By now I think you’ve already guessed that my boyfriend is a complete photography junkie. Chad is adept in using both film and digital cameras, but he enjoys using the former more especially when he gets to develop his own photographs. And it so happens that I’ve been wanting to do that for a really long time.
I’ve been curious about darkrooms since I saw Alicia Silverstone’s 1993 debut movie The Crush. If you’ve seen it, you can recall that Adrienne (Alicia Silverstone) had this BIIIG crush on Nick (Cary Elwes), who happened to have a photographer girlfriend named Amy. Being a complete psycho, Adrienne tried to kill Amy by locking wasps in her darkroom. Okay, I just realized that’s quite disturbing. Haha. *crickets*
Anyhoo… Last week, Chad taught me how to develop photographs and I will be sharing the stuff I learned.
Since we could not find an extra space for the equipment, we used my kitchen as a makeshift darkroom. We had to cover the windows with towels so light can’t come in and avoid exposing the film and photo paper.
Above are trays where the magic happens. The developer is the chemical that makes the image from the film visible. The next tray contains the fixer, a chemical which stabilizes the image and makes it insensitive to light, hence the term ‘fix’. And last is the stop bath, which ends the development process and permanently preserves the photograph.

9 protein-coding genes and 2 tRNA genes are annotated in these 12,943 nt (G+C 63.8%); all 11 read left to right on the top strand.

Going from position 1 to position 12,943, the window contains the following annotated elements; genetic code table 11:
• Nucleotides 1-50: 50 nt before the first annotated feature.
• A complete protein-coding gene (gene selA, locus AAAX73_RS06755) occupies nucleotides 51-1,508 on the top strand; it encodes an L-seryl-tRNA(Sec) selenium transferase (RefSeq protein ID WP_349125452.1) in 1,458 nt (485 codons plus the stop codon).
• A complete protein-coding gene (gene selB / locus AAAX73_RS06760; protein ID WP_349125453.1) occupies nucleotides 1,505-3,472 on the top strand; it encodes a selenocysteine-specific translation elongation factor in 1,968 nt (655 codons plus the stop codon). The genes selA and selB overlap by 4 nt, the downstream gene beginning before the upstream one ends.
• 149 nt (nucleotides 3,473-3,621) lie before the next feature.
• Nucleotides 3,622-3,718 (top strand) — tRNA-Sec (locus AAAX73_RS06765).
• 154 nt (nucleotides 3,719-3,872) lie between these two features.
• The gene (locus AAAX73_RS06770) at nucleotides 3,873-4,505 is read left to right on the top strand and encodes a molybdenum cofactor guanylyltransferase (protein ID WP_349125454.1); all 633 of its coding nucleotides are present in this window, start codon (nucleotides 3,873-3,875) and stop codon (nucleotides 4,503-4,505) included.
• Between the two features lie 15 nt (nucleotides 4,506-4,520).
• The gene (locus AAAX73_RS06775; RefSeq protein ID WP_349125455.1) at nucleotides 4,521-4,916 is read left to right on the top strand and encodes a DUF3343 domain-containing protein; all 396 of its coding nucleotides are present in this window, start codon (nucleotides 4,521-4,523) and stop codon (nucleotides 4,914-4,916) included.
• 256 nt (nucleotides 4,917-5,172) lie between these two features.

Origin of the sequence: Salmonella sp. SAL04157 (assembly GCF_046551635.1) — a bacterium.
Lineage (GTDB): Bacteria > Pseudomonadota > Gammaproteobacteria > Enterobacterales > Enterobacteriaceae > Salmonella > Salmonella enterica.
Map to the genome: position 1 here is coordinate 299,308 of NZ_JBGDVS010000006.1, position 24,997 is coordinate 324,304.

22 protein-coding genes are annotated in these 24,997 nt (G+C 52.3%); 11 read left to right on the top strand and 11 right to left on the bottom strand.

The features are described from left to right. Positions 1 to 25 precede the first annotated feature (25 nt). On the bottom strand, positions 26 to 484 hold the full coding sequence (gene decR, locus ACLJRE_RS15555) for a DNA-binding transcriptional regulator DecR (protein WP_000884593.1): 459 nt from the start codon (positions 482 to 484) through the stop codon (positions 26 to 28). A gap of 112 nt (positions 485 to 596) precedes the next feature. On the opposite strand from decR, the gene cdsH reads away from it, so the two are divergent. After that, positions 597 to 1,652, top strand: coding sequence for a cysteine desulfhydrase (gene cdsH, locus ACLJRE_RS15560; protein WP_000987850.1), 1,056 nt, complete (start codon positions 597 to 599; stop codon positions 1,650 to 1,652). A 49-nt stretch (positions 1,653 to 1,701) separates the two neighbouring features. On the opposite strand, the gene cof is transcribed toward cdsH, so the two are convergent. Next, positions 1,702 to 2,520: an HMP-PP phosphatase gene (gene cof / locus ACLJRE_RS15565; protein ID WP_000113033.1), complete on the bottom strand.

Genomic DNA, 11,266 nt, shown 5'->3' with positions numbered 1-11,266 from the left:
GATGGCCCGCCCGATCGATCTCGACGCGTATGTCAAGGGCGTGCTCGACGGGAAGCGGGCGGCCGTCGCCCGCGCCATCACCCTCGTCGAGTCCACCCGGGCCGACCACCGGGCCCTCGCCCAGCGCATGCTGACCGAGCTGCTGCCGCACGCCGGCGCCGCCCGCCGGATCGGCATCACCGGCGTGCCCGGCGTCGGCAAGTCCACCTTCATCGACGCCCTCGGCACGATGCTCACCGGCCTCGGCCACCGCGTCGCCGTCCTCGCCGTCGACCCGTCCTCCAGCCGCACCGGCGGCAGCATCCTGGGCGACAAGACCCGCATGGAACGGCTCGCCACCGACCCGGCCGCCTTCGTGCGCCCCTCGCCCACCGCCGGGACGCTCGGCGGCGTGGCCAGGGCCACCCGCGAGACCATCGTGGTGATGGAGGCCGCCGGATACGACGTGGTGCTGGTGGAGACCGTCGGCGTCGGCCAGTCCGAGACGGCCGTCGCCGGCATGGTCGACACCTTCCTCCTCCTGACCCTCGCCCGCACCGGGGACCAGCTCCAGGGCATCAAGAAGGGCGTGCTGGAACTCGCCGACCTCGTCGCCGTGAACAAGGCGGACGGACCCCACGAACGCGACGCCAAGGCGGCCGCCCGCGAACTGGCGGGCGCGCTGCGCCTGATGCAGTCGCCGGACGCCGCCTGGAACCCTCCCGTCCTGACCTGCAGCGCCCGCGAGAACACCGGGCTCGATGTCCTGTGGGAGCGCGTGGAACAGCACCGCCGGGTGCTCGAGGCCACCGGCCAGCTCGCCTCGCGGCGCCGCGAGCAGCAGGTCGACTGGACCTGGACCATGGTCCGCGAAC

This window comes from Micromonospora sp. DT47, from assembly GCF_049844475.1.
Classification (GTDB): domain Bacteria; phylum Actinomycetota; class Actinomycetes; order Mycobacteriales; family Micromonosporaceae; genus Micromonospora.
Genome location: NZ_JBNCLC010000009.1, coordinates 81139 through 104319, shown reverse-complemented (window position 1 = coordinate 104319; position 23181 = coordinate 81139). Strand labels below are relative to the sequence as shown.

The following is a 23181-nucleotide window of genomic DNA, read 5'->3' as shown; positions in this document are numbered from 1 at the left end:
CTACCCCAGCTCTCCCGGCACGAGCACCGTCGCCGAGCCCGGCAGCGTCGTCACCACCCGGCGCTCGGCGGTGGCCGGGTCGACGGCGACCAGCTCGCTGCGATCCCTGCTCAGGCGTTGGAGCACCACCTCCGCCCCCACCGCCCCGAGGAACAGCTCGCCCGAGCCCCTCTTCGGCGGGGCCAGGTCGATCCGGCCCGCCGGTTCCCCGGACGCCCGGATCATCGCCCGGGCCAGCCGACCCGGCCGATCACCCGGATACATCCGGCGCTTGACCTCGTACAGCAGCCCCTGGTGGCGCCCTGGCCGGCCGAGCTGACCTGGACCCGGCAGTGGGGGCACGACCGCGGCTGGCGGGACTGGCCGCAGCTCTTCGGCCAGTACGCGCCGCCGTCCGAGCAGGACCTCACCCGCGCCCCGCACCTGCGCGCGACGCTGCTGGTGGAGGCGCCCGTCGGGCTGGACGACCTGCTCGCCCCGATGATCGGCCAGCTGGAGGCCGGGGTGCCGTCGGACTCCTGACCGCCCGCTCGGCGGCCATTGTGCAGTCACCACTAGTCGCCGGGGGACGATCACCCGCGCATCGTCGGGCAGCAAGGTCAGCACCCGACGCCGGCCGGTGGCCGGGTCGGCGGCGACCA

Of course, you cannot begin without your filmstrips…
and enlarger. The enlarger projects the image from the film to the photo paper. The photo paper is highly sensitive to light, except red light, so make sure to keep it in its folder when you’re not using it. Last week I had to cut paper in my pitch-black bathroom. I am not kidding. But I was able to do it! 😀
We wasted three photo papers before successfully printing a photo. It usually takes a few seconds to a few minutes to expose a photograph under the enlarger but our equipment’s light was a bit dim, so we had to expose the photo paper for 10 to 12 minutes.
Afterwards, we soaked the paper in the developer (1 minute); transferred it into the fixer (30 seconds); and dipped it in the stop bath (10 seconds).
Chad holding out our first product. This one was exposed for only 10 minutes, which probably explains why the background is not clear (?).
We decided to leave the next paper under the enlarger for 12 minutes, and we were so happy with the results. Here we are looking so proud. 🙂
The third one was okay but it had fingerprints on it so we decided to throw it away. Sad.
But hey, at least I got to use one as cover design for my fashionary sketchbook. 🙂
Come back soon for more wonderful photos! Finally got to print some from my Bell & Howell film camera and I’m really excited to show you. 🙂